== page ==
How to Make the Most of Your Budget for Translation Services

How to Make the Most of Your Budget for Translation Services

How to Make the Most of Your Budget for Translation Services 1920 1080 Sergio Guillén

6 Ways to Cut Translation Costs by 50 Percent or More and Stretch Your Budget for Translation Services

You’ve decided that you want to expand internationally, and hiring a language service provider is unavoidable. However, you only have limited funding available to translate your content into other languages. How do you get the most out of your budget for translation services? We’re here to help.

1. Professional Translators Make the Most Financial Sense

Once you have determined you need a language service provider, you need to choose the type of service you want. When you have a small budget for translation services, the temptation is to cut corners with crowdsourced or machine translation. However, this can be a big mistake.

Crowdsourcing is great if you are working on a tight timeline, and you do not care about quality or consistency. Yet, if you want services that actually boost your sales, you are going to need to turn to professionals.

According to an article in Slator, professionals continue to be more accurate than machines and crowdsourcing.

Professionals are skilled at prioritizing content and giving technical information a little extra love to make sure it matches the precise concepts and terminology you want to convey. Additionally, we work with translation software and tools to ensure consistency and proper quality assurance.

2. Work Closely with the Translation Service to Make Your Expectations Clear

When your project involves processing thousands of words per day, it is inevitable for there to be errors. Even the most experienced pros will misplace a pronoun or drop a plural. Most mistakes are avoidable when you take the guesswork out of the translator’s job.

You can expect to pay more for long correction cycles when you leave translators in the dark about aspects like the most acceptable tone to use, if a phrase is optional or a branded term, and where the content will appear on the webpage.

When you proactively supply guidance in the form of style guides, visual context, and brand glossaries, you will make the translator’s job easier and save money in the long run. Reduce the odds of errors ever reaching reviewers by empowering translators to solve problems from the beginning.

3. Consider Translating Your Content in Chunks

There are several issues associated with waiting until your entire content catalog is ready before beginning your translation. It is one of the most limiting localization factors for many reasons.

When you are waiting for your content to be translated, you will miss valuable opportunities in your market by months. Your team will also have less money left over when you finally do debut your localized content. This makes running complementary marketing campaigns difficult.

On the other hand, if you acknowledge that not all of your materials will be equally valuable to the new market, you can cut down on your translation costs. For example, client testimonials and item descriptions matter more than blog posts about your CEO retiring three years ago.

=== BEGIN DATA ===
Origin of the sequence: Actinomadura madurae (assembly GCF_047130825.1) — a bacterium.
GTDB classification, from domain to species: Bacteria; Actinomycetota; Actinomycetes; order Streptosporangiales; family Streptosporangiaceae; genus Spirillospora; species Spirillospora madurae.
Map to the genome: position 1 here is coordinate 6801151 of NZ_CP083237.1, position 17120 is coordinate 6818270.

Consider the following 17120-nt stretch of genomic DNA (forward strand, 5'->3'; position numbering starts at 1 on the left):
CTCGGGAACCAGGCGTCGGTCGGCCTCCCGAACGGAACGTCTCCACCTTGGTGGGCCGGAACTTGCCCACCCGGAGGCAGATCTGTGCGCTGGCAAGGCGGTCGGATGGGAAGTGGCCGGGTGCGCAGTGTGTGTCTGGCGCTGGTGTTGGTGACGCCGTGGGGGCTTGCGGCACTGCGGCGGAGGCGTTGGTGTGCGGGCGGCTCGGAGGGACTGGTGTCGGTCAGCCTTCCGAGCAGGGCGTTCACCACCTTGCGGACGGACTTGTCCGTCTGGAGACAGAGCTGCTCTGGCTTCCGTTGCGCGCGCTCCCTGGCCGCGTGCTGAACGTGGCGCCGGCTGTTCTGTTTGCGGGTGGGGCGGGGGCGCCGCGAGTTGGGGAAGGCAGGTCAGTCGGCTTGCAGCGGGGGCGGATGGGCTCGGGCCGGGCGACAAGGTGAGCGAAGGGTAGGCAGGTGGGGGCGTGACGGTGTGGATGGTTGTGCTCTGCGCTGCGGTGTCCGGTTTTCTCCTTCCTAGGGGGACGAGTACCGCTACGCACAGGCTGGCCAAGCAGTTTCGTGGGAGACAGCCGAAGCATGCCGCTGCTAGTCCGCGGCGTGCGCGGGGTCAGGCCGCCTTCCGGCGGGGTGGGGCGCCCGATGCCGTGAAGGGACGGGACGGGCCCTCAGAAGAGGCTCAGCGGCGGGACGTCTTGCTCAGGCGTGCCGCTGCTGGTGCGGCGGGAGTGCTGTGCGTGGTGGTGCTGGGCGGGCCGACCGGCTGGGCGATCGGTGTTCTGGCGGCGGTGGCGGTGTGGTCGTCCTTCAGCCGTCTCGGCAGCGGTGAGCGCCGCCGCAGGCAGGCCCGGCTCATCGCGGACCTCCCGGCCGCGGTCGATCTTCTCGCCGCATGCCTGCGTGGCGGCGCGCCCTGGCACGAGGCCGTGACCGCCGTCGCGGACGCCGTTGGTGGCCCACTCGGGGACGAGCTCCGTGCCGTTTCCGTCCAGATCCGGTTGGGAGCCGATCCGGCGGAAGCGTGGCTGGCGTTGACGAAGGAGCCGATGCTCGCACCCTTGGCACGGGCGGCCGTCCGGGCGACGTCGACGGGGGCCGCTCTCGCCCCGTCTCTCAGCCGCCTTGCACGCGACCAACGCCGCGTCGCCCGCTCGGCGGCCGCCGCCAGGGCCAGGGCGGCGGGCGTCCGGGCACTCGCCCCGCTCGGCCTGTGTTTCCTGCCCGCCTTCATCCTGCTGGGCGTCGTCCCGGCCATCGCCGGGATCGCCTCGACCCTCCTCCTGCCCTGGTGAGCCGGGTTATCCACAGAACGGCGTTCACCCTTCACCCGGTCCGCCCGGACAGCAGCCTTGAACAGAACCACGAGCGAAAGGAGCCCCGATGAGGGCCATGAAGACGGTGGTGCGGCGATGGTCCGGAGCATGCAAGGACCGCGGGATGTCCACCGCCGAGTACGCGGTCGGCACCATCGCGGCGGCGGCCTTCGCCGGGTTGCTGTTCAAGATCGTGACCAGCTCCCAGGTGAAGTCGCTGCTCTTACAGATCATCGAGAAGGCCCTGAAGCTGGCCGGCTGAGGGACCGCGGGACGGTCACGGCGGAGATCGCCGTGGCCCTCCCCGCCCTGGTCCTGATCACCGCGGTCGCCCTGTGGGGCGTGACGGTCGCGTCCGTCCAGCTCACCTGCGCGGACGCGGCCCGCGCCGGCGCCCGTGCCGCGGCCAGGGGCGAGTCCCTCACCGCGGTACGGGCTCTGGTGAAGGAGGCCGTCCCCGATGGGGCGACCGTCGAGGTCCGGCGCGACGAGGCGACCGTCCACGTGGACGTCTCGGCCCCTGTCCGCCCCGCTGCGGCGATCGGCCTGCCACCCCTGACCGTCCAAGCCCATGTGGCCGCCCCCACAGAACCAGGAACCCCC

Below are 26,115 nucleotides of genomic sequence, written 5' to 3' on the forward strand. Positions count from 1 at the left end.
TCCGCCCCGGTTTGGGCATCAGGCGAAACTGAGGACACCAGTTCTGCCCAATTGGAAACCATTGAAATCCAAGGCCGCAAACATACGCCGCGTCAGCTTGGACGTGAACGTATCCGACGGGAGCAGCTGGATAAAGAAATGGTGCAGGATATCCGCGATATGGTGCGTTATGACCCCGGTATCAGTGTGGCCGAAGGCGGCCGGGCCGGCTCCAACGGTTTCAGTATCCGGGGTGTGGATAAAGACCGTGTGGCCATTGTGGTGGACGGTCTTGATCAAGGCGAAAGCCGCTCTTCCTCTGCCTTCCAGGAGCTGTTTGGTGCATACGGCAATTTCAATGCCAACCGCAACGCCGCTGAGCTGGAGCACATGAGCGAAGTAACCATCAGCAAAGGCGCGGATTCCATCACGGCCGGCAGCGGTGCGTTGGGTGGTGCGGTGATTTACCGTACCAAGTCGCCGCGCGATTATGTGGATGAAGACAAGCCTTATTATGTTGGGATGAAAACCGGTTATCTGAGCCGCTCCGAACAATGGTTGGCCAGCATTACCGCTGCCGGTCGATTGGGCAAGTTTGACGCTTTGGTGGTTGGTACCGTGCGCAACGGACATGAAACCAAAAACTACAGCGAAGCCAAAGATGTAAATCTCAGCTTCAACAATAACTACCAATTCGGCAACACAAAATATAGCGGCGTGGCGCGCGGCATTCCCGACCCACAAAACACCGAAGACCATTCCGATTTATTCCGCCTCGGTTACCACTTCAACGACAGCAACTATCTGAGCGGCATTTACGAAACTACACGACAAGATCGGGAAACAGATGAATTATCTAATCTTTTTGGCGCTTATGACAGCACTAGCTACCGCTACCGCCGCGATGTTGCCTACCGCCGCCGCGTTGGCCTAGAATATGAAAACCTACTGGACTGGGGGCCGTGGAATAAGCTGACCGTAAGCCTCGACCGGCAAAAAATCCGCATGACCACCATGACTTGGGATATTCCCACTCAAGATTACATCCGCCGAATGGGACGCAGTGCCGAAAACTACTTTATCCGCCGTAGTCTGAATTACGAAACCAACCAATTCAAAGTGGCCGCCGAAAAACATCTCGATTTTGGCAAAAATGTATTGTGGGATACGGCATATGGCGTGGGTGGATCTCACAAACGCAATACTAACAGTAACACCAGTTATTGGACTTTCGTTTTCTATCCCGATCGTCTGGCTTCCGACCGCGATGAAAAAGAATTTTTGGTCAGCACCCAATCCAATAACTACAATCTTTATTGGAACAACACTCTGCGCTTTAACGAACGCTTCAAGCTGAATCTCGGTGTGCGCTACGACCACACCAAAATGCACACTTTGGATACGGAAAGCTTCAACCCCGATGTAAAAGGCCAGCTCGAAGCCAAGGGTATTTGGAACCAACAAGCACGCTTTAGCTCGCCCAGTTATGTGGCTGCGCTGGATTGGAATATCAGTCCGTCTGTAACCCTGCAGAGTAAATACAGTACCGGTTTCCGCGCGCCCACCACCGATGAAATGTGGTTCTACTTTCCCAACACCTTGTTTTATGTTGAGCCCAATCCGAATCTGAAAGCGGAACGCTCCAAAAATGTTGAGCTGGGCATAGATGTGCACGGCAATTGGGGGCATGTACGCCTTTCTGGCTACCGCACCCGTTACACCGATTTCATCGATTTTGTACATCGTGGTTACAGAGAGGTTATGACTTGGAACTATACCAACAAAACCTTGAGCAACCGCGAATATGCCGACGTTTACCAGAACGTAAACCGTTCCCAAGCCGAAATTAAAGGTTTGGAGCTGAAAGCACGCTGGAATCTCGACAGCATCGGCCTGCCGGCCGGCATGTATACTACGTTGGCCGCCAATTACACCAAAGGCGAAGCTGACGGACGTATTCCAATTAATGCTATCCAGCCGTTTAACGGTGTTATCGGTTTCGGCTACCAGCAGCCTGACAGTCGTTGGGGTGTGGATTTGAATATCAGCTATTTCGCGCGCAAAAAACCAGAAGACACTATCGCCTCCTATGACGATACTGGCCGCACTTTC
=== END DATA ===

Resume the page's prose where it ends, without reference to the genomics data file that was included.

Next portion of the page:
4. Choose Different Translation Strategies for Different Languages

Some languages are going to be more important to your business than others. This is obvious when you look at your conversion rates, revenue breakdowns, and website traffic patterns. Therefore, it doesn’t make a lot of sense to apply the same translation strategy to every language you support.

We like to drag out the Internet World Stats number showing that more than 77 percent of the Internet’s users speak one of ten languages. In order of most used, they are English, Chinese, Spanish, Arabic, Portuguese, Malayan, Japanese, Russian, French, and German.

Your first priority should be covering languages with the most engaged audiences and largest addressable markets. Next, translate into languages with slightly smaller markets that are just beginning to recognize your brand. Then, consider branching out into more speculative markets.

5. Avoid Paying for the Same Work Multiple Times

The Globalization & Localization Association (GALA) goes into great detail about how translation memory software helps to identify relevant translations in less time.

What does this mean for your project? You want to be sure you are using a professional translating service that incorporates translation memory software into their suite of tools. This allows certain phrases that are used over and over again to be translated once and applied to all of your content.

6. Prioritize the Quality of Your Content

We have already touched on this above, but there are certain bits of content that you will want to go over with a fine-toothed comb, such as legal documents, primary marketing copy, user manuals, etc. Other content does not need to be as precise.

Therefore, you may not care if easily forgotten blog posts go through the review process, but you definitely want to spend more of your budget for translation services to get it right for your more important items.

Sergio Guillén

As the CEO of Accelingo, I believe in a globalized world where businesses flawlessly share their message across different cultures. I strive to empower startups to scale up globally and take over the world by providing compelling multilingual content that preserves their brand’s message and identity while increasing their reputation and visibility among global clients and partners. If you’re an ambitious startup hungry for international success, get in touch with me today and let’s find out how your startup can benefit from my expertise!

All stories by: Sergio Guillén